You know the old trope. Nell cries “But I can’t pay the rent!” while Snidely Whiplash demands “You must pay the rent!” just before Dudley Do Right sweeps in saying “I’ll pay the rent!” and saves the day. Snidely Whiplash, defeated says “Curses, foiled again!” Here’s an important question. Why does Snidely feel defeated? He got his rent. It makes no sense. Today on May Day, tenants in Chicago, New York and elsewhere, egged on by “progressive” lawmakers and intolerant tenants’ rights groups who abhor property rights are making the case for a rent strike because, you know, landlords are evil.
That’s just it, we’ve been trained by years of societal cues that landlords are bad. There is a perception that landlords are heartless. They let people live in subpar conditions. They are parasites. They prey upon people. We have terms for these guys. Slumlords. But there are certain parts of society and certain tenant advocacy groups who paint all landlords with that broad brush.
I was recently communicating with Daniel Adams a life-long Chicagoan and a landlord in Logan Square and Avondale. If you were watching the City Council online proceedings over Alderman Matt Martin’s rent deferral ordinance, you heard Daniel as the third person to speak during public comments. Daniel suggested that we stop using the pejorative term “landlord” and look for a more apt and fair description.
We must refrain from using the term “Landlords”. It’s an anachronism from a long-ago gilded age. It’s more accurate to call ourselves “housing providers” and our renters as “residents”.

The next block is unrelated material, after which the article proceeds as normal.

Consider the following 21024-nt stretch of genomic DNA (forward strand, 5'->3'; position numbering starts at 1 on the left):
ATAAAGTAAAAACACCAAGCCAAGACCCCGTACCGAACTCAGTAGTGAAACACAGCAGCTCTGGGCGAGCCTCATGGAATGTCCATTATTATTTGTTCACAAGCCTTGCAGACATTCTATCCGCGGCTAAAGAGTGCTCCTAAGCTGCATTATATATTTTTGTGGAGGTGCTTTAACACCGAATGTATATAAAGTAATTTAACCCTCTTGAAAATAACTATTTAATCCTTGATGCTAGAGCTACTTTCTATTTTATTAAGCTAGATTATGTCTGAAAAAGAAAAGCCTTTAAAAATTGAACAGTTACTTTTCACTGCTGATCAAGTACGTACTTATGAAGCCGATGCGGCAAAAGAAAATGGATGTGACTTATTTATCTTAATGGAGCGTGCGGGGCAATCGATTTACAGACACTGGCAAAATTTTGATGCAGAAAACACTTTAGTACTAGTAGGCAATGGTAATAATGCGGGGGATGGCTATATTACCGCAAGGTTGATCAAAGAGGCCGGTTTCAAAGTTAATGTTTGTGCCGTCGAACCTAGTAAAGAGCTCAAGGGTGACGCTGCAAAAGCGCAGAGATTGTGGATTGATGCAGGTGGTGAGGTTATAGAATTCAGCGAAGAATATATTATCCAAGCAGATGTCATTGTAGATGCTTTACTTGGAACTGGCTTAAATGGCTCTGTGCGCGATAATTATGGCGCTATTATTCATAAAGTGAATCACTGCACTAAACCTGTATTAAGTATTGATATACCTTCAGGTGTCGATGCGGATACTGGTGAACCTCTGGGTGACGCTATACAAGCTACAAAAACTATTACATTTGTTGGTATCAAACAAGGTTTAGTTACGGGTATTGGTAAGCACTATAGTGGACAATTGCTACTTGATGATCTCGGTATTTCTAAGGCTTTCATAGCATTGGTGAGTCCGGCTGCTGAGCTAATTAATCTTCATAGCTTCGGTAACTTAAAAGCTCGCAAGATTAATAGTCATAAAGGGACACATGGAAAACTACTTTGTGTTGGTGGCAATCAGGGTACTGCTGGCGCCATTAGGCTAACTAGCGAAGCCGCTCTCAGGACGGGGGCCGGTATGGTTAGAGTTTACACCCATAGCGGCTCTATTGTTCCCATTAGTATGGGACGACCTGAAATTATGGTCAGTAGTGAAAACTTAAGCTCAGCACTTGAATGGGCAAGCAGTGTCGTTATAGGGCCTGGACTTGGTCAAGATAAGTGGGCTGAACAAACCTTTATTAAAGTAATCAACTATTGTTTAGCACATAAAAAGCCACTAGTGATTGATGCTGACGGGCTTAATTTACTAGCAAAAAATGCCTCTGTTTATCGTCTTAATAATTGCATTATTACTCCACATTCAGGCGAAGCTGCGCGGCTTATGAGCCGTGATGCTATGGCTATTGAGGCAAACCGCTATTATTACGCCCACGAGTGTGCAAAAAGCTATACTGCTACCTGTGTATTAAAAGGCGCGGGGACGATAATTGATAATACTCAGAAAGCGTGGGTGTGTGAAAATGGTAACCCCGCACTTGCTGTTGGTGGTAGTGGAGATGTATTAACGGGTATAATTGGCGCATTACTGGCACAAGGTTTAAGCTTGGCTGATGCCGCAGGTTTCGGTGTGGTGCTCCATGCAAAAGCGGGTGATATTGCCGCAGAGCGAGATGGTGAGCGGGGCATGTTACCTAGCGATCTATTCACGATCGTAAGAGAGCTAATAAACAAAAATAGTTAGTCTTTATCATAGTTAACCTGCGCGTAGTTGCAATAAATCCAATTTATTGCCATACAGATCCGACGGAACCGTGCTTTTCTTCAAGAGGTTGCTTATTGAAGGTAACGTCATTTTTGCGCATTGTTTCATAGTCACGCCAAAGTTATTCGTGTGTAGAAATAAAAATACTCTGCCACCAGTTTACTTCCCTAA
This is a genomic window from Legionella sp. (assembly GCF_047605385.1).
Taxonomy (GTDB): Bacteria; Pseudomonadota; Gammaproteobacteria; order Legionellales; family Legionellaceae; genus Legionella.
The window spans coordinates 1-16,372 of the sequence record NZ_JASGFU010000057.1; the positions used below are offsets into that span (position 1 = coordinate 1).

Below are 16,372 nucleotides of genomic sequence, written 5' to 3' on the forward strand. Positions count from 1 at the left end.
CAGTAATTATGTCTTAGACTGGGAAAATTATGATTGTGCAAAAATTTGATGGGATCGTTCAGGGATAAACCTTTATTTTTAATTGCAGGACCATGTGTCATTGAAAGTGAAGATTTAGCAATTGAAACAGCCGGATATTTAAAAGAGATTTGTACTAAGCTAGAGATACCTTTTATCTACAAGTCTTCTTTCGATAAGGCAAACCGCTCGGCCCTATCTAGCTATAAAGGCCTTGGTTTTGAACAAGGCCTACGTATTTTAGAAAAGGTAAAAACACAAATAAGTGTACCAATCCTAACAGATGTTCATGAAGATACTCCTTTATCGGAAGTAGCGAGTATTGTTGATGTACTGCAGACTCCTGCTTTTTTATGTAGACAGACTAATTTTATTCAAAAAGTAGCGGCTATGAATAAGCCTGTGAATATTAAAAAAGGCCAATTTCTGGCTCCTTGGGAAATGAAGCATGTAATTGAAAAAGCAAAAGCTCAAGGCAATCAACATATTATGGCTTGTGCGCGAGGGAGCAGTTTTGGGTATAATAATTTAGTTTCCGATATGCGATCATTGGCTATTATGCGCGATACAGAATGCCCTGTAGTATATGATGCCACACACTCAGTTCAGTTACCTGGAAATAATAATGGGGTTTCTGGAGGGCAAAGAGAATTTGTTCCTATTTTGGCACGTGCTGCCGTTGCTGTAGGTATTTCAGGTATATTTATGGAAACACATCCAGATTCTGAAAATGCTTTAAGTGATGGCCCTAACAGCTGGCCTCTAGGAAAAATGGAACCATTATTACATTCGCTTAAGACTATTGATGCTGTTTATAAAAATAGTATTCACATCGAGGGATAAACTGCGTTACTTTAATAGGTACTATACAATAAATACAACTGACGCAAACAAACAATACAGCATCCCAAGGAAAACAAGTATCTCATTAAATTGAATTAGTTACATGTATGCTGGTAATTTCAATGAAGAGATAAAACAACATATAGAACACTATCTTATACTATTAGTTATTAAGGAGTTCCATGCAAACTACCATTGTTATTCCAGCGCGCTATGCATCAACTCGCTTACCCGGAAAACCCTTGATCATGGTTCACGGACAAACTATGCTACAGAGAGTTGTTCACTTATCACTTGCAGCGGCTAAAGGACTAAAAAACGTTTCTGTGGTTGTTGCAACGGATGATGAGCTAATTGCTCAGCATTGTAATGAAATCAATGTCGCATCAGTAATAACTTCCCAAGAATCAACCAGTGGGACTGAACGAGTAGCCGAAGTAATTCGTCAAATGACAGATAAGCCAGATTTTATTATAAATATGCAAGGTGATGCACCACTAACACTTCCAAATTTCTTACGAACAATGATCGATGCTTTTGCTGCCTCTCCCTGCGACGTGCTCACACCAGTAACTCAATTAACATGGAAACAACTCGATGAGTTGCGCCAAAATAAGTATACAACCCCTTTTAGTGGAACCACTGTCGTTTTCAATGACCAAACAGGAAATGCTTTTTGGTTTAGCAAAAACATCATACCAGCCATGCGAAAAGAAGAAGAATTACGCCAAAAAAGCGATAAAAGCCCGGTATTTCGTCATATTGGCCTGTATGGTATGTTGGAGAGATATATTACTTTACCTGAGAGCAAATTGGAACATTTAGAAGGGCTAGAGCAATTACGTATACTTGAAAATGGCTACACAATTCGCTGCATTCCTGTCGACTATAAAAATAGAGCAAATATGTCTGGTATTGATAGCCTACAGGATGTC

– Daniel Adams, housing provider
You know what? Daniel is right. Most rental property owners are in the rental business to provide housing and to make a small profit in an honorable way. According to the 2015 American Housing Survey, about half of all rental property owners are “mom and pop” owners. These are people with real lives and families. They pay mortgages. They struggle when taxes and water bills go up. These are people who have also lost their jobs to Covid-19. Even our institutional landlords are important. They develop big projects in all income ranges. They employ hundreds of thousands of people to help keep the City housed. These are people who provide housing and in turn rely upon their tenants to stand by their obligation to abide by their lease and pay rent.
The tired old image of the fat-cat landlord, smoking a cigar and laughing at the plight of their destitute tenants just rings untrue, especially in a City like Chicago, and that image needs to be retired. Our housing providers are the ones who take the 3 a.m. call about a leaking sink, they are the ones who rehab vacant and tired properties and make them part of the viable housing stock. They are the ones who “take a chance” on the tenant with bad credit or the tenant who just got a divorce and needs a break. They are the ones who “eat a loss” when a tenant buys a house and needs to move out a month early. They are the ones who have been forbearing and forgiving rent during this crisis. They bend over backwards to comply with the myriad of Federal, State, County, and local laws that treat housing providers like they are running a nuclear power plant. They are dedicated to their buildings and their tenants. They are more servile than any tenant might even understand. They are the ones showing grace during these tough times and they were doing it long before the Housing Solidarity Pledge.
Just like the Mayor, all they want is for those who can pay… to pay. So yes, on this May Day, to appreciate all of the hard WORK they do, let’s ban landlords and in their place, let’s celebrate the housing providers!